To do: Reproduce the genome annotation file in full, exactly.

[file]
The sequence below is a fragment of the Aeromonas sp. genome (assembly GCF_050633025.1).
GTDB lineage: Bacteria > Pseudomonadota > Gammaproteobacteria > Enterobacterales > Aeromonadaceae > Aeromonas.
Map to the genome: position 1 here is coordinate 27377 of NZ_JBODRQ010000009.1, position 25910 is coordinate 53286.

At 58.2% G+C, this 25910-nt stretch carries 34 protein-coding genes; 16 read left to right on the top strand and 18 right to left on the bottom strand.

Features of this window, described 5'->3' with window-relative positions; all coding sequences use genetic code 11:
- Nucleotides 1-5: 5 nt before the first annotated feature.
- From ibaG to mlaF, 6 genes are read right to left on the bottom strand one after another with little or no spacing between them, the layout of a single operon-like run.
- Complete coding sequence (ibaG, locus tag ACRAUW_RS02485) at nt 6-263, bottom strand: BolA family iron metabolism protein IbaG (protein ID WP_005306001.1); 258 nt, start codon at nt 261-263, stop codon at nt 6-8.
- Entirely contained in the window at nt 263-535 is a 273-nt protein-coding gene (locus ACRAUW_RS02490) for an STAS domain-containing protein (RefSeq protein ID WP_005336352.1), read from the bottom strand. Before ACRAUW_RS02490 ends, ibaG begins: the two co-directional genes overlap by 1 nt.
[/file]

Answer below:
The sequence below is a fragment of the Aeromonas sp. genome (assembly GCF_050633025.1).
GTDB lineage: Bacteria > Pseudomonadota > Gammaproteobacteria > Enterobacterales > Aeromonadaceae > Aeromonas.
Map to the genome: position 1 here is coordinate 27377 of NZ_JBODRQ010000009.1, position 25910 is coordinate 53286.

At 58.2% G+C, this 25910-nt stretch carries 34 protein-coding genes; 16 read left to right on the top strand and 18 right to left on the bottom strand.

Features of this window, described 5'->3' with window-relative positions; all coding sequences use genetic code 11:
- Nucleotides 1-5: 5 nt before the first annotated feature.
- From ibaG to mlaF, 6 genes are read right to left on the bottom strand one after another with little or no spacing between them, the layout of a single operon-like run.
- Complete coding sequence (ibaG, locus tag ACRAUW_RS02485) at nt 6-263, bottom strand: BolA family iron metabolism protein IbaG (protein ID WP_005306001.1); 258 nt, start codon at nt 261-263, stop codon at nt 6-8.
- Entirely contained in the window at nt 263-535 is a 273-nt protein-coding gene (locus ACRAUW_RS02490) for an STAS domain-containing protein (RefSeq protein ID WP_005336352.1), read from the bottom strand. Before ACRAUW_RS02490 ends, ibaG begins: the two co-directional genes overlap by 1 nt.